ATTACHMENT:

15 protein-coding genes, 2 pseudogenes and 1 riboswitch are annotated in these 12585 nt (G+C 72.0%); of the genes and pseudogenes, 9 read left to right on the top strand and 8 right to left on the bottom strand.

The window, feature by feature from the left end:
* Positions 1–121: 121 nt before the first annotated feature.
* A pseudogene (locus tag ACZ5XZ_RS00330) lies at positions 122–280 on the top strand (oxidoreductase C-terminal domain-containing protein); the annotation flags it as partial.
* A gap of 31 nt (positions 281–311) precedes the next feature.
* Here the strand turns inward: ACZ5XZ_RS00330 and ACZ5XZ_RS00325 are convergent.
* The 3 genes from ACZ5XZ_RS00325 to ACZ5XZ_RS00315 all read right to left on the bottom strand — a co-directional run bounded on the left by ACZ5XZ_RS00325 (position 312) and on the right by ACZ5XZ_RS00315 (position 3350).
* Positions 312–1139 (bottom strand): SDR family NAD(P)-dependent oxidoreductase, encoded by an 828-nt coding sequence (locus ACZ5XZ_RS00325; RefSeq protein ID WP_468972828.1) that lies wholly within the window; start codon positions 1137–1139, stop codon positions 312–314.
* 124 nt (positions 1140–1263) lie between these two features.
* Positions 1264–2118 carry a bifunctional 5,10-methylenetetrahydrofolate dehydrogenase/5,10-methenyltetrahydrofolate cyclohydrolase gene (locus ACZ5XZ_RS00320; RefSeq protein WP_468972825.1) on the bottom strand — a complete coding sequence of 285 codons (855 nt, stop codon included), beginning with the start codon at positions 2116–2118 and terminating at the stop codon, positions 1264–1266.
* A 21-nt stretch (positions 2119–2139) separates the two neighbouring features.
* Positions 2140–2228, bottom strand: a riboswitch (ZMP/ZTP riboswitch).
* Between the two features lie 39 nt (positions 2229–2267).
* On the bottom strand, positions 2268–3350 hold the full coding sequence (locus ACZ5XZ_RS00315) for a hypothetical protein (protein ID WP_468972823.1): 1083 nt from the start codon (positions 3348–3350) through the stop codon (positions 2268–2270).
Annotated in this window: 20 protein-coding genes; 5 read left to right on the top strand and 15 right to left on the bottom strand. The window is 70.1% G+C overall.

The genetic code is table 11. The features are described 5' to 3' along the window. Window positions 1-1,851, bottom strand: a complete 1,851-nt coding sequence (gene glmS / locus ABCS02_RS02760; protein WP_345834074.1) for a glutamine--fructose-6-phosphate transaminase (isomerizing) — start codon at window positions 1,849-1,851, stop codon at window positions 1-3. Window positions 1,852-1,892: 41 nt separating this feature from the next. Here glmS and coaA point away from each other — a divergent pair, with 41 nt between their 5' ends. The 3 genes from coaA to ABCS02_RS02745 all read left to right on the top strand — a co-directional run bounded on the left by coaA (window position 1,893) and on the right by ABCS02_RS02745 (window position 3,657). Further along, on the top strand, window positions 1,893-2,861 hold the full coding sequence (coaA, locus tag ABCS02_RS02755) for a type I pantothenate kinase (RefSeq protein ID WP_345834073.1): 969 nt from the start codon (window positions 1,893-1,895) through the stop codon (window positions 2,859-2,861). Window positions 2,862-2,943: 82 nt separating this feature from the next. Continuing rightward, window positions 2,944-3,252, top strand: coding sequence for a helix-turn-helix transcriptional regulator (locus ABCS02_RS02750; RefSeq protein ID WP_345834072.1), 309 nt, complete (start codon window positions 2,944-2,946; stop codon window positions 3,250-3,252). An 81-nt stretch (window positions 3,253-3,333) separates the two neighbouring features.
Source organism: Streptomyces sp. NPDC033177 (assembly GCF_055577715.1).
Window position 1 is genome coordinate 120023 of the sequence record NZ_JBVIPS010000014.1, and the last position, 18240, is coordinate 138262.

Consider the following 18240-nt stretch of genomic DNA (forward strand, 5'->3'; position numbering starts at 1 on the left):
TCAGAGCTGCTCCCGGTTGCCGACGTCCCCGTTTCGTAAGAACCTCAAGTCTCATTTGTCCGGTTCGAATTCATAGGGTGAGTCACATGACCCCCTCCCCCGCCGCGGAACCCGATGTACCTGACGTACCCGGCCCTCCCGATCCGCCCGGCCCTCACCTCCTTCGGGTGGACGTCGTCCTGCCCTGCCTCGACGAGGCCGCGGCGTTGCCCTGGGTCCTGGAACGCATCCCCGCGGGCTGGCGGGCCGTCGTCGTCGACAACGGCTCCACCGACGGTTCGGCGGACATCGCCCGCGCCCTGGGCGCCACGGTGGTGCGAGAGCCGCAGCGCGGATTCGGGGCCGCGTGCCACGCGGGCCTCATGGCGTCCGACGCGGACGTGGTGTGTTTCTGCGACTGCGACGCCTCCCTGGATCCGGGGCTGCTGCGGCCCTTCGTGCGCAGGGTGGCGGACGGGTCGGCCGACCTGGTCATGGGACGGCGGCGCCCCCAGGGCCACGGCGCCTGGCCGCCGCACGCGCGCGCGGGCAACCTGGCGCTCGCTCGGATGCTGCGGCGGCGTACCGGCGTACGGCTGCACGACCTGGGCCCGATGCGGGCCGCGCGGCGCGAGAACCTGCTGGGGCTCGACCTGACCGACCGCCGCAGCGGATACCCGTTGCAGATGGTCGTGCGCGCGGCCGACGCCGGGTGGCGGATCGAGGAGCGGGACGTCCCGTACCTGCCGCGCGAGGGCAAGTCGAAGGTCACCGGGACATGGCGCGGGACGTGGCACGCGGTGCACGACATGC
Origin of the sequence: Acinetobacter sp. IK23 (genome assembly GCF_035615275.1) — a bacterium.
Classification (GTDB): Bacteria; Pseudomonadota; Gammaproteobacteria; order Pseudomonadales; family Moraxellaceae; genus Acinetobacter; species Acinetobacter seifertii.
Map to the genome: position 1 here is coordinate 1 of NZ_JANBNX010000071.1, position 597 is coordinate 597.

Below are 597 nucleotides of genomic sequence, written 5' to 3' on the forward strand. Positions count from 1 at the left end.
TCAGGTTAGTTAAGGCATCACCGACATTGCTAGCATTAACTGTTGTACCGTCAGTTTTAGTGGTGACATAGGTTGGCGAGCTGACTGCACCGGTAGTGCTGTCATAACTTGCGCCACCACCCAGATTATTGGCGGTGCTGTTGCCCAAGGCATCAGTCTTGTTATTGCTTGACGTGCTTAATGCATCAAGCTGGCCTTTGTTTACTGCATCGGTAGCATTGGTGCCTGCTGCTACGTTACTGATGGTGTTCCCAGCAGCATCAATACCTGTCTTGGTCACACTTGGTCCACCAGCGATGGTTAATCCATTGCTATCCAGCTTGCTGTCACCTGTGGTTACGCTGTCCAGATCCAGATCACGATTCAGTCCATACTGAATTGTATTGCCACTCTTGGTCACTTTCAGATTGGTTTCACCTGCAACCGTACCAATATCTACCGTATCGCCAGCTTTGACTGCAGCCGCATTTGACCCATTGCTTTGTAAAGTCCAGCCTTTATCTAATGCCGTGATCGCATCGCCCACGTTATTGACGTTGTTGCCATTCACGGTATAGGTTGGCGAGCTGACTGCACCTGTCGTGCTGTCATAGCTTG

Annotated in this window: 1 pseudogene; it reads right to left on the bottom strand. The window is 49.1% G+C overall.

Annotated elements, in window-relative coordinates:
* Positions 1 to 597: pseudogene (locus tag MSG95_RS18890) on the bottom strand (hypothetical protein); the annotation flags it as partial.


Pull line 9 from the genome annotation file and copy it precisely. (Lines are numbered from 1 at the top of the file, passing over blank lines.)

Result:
* 124 nt (positions 1140–1263) lie between these two features.